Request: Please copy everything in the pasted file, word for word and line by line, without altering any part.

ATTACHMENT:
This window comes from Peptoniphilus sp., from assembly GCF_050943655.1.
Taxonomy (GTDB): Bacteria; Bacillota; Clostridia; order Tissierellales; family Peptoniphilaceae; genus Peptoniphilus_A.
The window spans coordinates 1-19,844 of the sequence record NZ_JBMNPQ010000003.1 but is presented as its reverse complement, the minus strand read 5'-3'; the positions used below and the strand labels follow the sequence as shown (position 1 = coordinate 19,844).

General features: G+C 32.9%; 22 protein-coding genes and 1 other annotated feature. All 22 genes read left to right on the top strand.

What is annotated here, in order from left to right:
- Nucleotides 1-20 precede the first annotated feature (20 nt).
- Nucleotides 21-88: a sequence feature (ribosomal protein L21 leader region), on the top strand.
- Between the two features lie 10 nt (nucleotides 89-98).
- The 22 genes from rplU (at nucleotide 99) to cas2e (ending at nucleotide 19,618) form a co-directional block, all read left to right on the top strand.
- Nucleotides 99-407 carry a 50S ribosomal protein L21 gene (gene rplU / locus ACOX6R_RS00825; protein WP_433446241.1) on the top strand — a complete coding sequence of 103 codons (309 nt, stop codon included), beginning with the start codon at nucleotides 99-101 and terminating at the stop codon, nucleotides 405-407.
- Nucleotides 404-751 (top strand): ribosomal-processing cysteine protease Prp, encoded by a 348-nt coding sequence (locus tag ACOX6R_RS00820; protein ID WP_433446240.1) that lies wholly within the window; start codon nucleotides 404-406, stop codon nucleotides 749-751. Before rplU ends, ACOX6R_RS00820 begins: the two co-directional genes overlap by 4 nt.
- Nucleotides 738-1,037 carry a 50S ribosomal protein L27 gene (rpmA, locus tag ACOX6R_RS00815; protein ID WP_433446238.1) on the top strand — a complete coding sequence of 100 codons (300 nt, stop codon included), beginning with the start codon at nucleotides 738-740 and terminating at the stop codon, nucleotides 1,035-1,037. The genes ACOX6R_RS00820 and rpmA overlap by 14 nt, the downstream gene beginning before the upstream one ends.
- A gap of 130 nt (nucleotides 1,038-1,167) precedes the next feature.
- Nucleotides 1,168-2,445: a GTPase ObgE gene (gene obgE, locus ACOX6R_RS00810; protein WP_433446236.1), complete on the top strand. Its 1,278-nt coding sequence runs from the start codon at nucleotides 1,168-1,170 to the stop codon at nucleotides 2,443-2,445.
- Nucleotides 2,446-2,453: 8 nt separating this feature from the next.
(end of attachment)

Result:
This window comes from Peptoniphilus sp., from assembly GCF_050943655.1.
Taxonomy (GTDB): Bacteria; Bacillota; Clostridia; order Tissierellales; family Peptoniphilaceae; genus Peptoniphilus_A.
The window spans coordinates 1-19,844 of the sequence record NZ_JBMNPQ010000003.1 but is presented as its reverse complement, the minus strand read 5'-3'; the positions used below and the strand labels follow the sequence as shown (position 1 = coordinate 19,844).

General features: G+C 32.9%; 22 protein-coding genes and 1 other annotated feature. All 22 genes read left to right on the top strand.

What is annotated here, in order from left to right:
- Nucleotides 1-20 precede the first annotated feature (20 nt).
- Nucleotides 21-88: a sequence feature (ribosomal protein L21 leader region), on the top strand.
- Between the two features lie 10 nt (nucleotides 89-98).
- The 22 genes from rplU (at nucleotide 99) to cas2e (ending at nucleotide 19,618) form a co-directional block, all read left to right on the top strand.
- Nucleotides 99-407 carry a 50S ribosomal protein L21 gene (gene rplU / locus ACOX6R_RS00825; protein WP_433446241.1) on the top strand — a complete coding sequence of 103 codons (309 nt, stop codon included), beginning with the start codon at nucleotides 99-101 and terminating at the stop codon, nucleotides 405-407.
- Nucleotides 404-751 (top strand): ribosomal-processing cysteine protease Prp, encoded by a 348-nt coding sequence (locus tag ACOX6R_RS00820; protein ID WP_433446240.1) that lies wholly within the window; start codon nucleotides 404-406, stop codon nucleotides 749-751. Before rplU ends, ACOX6R_RS00820 begins: the two co-directional genes overlap by 4 nt.
- Nucleotides 738-1,037 carry a 50S ribosomal protein L27 gene (rpmA, locus tag ACOX6R_RS00815; protein ID WP_433446238.1) on the top strand — a complete coding sequence of 100 codons (300 nt, stop codon included), beginning with the start codon at nucleotides 738-740 and terminating at the stop codon, nucleotides 1,035-1,037. The genes ACOX6R_RS00820 and rpmA overlap by 14 nt, the downstream gene beginning before the upstream one ends.
- A gap of 130 nt (nucleotides 1,038-1,167) precedes the next feature.
- Nucleotides 1,168-2,445: a GTPase ObgE gene (gene obgE, locus ACOX6R_RS00810; protein WP_433446236.1), complete on the top strand. Its 1,278-nt coding sequence runs from the start codon at nucleotides 1,168-1,170 to the stop codon at nucleotides 2,443-2,445.
- Nucleotides 2,446-2,453: 8 nt separating this feature from the next.